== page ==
In the past decade, Laos has built at least a dozen dams, drastically increasing its electricity generation and transforming the country’s rivers.

Many more are planned in the coming years. But the country – rich not only in the hydropower resources of the Mekong River and its tributaries, but also solar energy – lacks a process that navigates the opportunities and challenges of such a large-scale boom.

SEI is working with the United States Agency for International Development (USAID) to change that, with a new program that will guide government officials through a process of integrated energy system modelling and planning, leading to an update of official power development plans.

“This is a time of great change in the country’s electrical system, and it comes with difficult questions,” said SEI Senior Scientist Jason Veysey, who is managing SEI’s work on the program. “What is the best mix of supply and demand resources? And how do we make sure that the system performs well, under future conditions that we can only imagine today? This is a chance to give policymakers the tools they need to ensure sustainable, resilient power development.”

The Nam Theun 2 is a 1070 MW hydropower plant on Nam Theun river in Laos. Photo: Asian Development Bank/Flickr

SEI and USAID launched the program in February at a workshop in Vientiane. In the coming months, researchers will work with officials from the Ministry of Energy and Mines and from Électricité du Laos to develop and refine the tools needed for an updated power development plan.

The project comes as hydropower continues to transform Laos. More than 92% of households now have electricity; seven years ago, that number was 79%. Electricity exports have also soared: most of Laos’ hydropower goes straight to neighboring countries.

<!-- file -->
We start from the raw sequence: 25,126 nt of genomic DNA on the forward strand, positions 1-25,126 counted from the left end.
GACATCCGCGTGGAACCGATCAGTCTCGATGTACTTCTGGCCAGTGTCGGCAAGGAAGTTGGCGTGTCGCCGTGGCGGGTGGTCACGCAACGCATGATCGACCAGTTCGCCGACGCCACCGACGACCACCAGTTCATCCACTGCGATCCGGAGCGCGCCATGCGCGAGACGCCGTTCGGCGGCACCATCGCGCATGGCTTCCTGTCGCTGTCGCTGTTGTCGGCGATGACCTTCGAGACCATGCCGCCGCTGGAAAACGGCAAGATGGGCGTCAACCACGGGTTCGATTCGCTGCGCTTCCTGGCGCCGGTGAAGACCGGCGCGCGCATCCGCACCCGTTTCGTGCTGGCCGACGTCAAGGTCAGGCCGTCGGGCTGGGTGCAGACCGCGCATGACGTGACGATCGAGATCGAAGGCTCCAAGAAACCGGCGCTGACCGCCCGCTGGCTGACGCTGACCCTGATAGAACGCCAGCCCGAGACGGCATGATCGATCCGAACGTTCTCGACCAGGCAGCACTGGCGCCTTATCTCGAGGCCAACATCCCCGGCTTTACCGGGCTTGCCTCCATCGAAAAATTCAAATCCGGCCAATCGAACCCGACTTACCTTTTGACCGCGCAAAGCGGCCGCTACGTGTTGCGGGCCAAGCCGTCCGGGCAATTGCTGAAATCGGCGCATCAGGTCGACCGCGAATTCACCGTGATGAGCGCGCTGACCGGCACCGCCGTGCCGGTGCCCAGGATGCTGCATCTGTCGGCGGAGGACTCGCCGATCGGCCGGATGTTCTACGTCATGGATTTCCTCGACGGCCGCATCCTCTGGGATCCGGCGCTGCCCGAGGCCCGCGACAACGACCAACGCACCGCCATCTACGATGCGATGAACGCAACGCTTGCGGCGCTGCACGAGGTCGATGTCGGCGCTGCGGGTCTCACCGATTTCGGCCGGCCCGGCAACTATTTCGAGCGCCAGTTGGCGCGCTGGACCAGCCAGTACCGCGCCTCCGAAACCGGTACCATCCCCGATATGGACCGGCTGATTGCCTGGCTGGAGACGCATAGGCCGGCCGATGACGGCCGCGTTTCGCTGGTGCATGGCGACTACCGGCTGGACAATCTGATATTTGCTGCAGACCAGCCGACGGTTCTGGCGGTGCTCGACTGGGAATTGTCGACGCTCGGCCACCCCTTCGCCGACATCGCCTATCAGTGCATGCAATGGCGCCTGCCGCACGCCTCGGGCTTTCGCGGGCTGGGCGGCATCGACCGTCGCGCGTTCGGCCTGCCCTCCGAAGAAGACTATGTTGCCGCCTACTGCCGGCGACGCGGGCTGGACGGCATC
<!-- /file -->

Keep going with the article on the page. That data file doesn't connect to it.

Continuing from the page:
This development comes with significant environmental and social risks that are not always addressed uniformly. Dams can block the migrations of fish, alter a river’s flow and degrade wildlife habitat. They can also introduce new risks to river communities; last year, for example, a dam broke along Laos’ Nam Ao River, unleashing a torrent of water that flooded seven villages and ruined acres of farmland.

These considerations can be lost in the status quo of piecemeal development. But Laos officials will work with SEI and USAID to implement a more holistic approach that aims for “least-regrets pathways” – or, in other words, development that is more likely to be successful, both for the economy and the environment.

The 20-month program is part of USAID Clean Power Asia, an initiative that works with countries in the Lower Mekong region to encourage power sector investments in environmentally friendly, clean energy sources.

Stakeholders participate in a workshop on Integrated Resource and Resilience Planning. Photo: USAID/Flickr

For Laos, SEI scientists will work with government and utility planners to build an electricity planning model using the Long-range Energy Alternatives Planning system, known as LEAP. SEI will then help them to use the model to explore a number of long-term scenarios, in a process known as Integrated Resource and Resilience Planning (IRRP).

IRRP places emphasis on the uncertainties and risks of the future – including those related to climate change. Changes in rainfall and extreme weather, for example, could pose a risk to Laos’ hydropower-dominated electricity system.

At the February workshop, SEI and USAID began the program with a discussion of the many planning objectives – including a few non-negotiable items – that should inform the planning process. Stakeholder representatives from a wide variety of government ministries lent their perspectives, as did interest groups like the Lao PDR Women’s Union.

“There were actually a lot of different viewpoints – every priority from maximizing exports to protecting fish habitat to improving energy access,” said SEI Staff Scientist Taylor Binnington, who was at the workship and is contributing to capacity development and modeling activities. “That diversity of perspectives is an important part of why IRRP leads to enduring outcomes. The challenge for us is to help the government find a way to strike the right balance among them.”